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Limiting the Jobs You Apply to Is Healthy For Your Job Search

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When looking for a job, it can be tempting to apply for a lot of open positions. After all, shouldn’t you cast your net wide, especially if you’re in a desperate situation? The answer is no, not typically. So what should you do instead? I suggest a better use of your time is to curate and apply only to jobs that make the most sense.

I’ll speak about how to determine which ones make the most sense in a moment. But first, I want to talk about why curation is both an important and necessary step in your job search.

Why you should curate job postings

There are so many jobs listed in various online job boards. You could spend an unhealthy amount of time with the online application process. This is not always time well spent. Especially given how 80% of the workforce found their jobs through networking, not applying to jobs.

This is why I tell my clients they should spend only 20% of their job search answering job ads, and 80% networking. But most job seekers have this reversed.

As a result, you should limit your job applications to a manageable amount, so your time is freed up for more networking efforts.

Also, being selective in the jobs you apply to shows focus. I’ve previously written how applying for a lot of different jobs, especially different roles within the same company, can signal to employers a lack of focus. They often view this as a huge red flag.

How many jobs should you apply to?

Allow me to use some similar language from Justin Whitmel Earley’s book, The Common Rule: Habits of Purpose for an Age of Distraction. He talks about the importance of curating the media we watch as one way to foster healthy habits. While he’s referring to media consumption, I’m going to refer to job applications.

So then, how many jobs should you apply to? It’s up to you to decide what your limit will be. “The point,” Earley says, “is to determine some kind of limit that forces curation.”

You can’t apply to every job listed in your field, but you should apply to some, perhaps even many. However, you also must curate them, instead of allowing the online job boards that care nothing about your career to curate them for you.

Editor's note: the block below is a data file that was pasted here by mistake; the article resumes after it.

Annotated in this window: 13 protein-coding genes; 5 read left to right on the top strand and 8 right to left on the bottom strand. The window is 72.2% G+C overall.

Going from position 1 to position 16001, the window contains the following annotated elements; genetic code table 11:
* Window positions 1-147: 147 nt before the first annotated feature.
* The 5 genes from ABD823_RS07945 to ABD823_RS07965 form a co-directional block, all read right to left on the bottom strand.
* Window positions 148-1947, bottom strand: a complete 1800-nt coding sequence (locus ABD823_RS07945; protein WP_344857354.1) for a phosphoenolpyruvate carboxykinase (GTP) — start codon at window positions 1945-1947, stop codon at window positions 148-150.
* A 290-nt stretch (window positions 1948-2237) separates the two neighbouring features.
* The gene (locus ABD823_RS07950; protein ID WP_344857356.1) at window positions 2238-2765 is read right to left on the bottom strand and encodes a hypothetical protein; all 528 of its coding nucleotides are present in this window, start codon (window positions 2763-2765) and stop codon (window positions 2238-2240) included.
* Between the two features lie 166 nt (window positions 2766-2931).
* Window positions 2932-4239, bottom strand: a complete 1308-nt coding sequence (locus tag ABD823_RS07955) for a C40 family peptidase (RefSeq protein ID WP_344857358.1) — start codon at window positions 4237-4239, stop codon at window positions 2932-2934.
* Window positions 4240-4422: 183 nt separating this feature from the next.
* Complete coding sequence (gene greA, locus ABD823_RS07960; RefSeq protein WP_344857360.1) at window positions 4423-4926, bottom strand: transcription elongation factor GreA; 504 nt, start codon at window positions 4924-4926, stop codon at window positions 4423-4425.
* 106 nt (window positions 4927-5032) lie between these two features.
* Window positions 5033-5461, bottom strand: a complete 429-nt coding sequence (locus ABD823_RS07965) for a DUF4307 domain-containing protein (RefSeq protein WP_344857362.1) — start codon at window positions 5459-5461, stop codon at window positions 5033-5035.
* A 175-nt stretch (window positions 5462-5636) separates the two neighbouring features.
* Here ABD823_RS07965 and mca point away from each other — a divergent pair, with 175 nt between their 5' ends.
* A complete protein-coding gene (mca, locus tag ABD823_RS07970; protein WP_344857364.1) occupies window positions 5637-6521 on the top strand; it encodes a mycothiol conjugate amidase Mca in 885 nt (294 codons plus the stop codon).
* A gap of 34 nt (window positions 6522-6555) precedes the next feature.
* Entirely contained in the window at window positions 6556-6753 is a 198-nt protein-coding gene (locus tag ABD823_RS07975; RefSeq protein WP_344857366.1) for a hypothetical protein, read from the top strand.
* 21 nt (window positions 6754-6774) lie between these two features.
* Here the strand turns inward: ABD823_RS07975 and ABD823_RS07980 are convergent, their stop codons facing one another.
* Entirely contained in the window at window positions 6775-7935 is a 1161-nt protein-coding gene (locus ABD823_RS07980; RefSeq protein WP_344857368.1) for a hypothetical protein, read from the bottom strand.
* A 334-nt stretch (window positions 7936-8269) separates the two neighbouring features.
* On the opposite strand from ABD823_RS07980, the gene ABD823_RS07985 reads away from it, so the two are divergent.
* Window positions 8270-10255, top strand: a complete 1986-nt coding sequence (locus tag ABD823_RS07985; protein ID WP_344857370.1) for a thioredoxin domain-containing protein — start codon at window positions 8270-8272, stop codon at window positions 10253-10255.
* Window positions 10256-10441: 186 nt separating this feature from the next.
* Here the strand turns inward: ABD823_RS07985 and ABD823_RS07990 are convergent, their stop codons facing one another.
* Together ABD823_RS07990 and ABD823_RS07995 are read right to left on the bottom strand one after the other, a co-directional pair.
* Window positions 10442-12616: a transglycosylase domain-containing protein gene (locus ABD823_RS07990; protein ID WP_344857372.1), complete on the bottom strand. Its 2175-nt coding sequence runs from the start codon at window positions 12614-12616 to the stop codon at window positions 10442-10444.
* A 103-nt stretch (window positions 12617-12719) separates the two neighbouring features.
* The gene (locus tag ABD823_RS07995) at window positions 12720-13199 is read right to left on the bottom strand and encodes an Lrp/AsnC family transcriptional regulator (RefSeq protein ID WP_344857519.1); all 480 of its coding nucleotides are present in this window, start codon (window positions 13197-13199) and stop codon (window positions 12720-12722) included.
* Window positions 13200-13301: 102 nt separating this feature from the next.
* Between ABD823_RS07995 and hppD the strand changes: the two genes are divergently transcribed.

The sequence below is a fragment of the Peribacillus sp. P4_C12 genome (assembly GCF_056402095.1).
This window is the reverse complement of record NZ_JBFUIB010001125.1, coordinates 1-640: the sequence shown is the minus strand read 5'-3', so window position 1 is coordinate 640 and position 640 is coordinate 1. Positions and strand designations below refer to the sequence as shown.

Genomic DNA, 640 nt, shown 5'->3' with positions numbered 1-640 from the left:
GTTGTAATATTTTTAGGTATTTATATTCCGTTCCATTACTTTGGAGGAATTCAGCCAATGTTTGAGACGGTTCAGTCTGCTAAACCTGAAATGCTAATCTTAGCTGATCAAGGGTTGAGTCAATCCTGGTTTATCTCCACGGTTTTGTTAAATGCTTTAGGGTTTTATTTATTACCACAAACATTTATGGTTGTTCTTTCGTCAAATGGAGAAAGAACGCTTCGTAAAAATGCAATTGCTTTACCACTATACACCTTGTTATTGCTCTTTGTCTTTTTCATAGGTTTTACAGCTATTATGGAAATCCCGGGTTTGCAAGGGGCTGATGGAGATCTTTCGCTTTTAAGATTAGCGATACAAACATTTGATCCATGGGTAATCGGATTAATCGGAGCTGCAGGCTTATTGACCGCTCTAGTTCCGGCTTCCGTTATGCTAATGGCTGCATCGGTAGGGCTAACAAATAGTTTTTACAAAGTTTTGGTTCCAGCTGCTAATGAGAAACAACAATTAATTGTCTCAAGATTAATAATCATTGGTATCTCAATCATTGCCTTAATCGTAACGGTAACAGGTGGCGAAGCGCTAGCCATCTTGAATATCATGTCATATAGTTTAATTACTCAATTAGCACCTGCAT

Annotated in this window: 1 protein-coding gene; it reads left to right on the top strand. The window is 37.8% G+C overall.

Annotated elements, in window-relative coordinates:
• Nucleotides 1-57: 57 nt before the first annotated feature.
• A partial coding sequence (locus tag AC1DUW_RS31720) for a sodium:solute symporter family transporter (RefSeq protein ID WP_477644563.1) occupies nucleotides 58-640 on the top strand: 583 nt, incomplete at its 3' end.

Earley says, “The good life doesn’t come from the ability to choose anything and everything; the good life comes from the ability to choose good things by setting limits.” You can substitute the word “career” for the word “life” in this quote, and it would still ring true.

Unlimited choices lead to “decision fatigue.” But limits, however, provide freedom. In the case of a job search, this could be the freedom to meet new people and grow your network, or discover opportunities not yet advertised.

By limiting and curating certain job ads, you improve your ability to make good career decisions.

What kind of jobs should you apply to?

Earley says, “Curation implies a sense of the good. An art gallery has limited space on the wall, so its curator creates shows to make the best use of that space according to a vision for good art.”

I recommend you develop a vision for good opportunities. The jobs it makes most sense to apply to are the ones meeting at least some of the following criteria:

1. Jobs matching at least 65 to 75% of your “must-have” requirements for a job. This will help you stay realistic without settling.

2. Ones where your skills match at least 65 to 75% of the qualifications. Remember from my previous post, “How to Know If You Should Apply for a Job You’re Not Qualified For,” job ads are written like wish lists. It’s unlikely there’s a candidate who checks every single box.

Where you might lack a particular skill, you make up for it with the ability to learn quickly, or with other assets such as emotional intelligence.

3. Jobs listed on LinkedIn or a company’s web site, instead of those listed on a big job board where the market is saturated and the postings are questionable.

4. Those your networking contacts have referred you to. This is the most effective way to apply for jobs. Therefore, you should spend much of your time building relationships with your contacts.

Conclusion

You may currently be in a situation where you feel like you have to find anything, and fast. But keep this in mind: by not being selective enough to curate a good list of job opportunities, you might find yourself right back in the same situation a year from now. This can turn into an unhealthy cycle. Is this really what you want?

It’s time to take a healthier approach so you can be more successful in your job search, and ultimately, your career.

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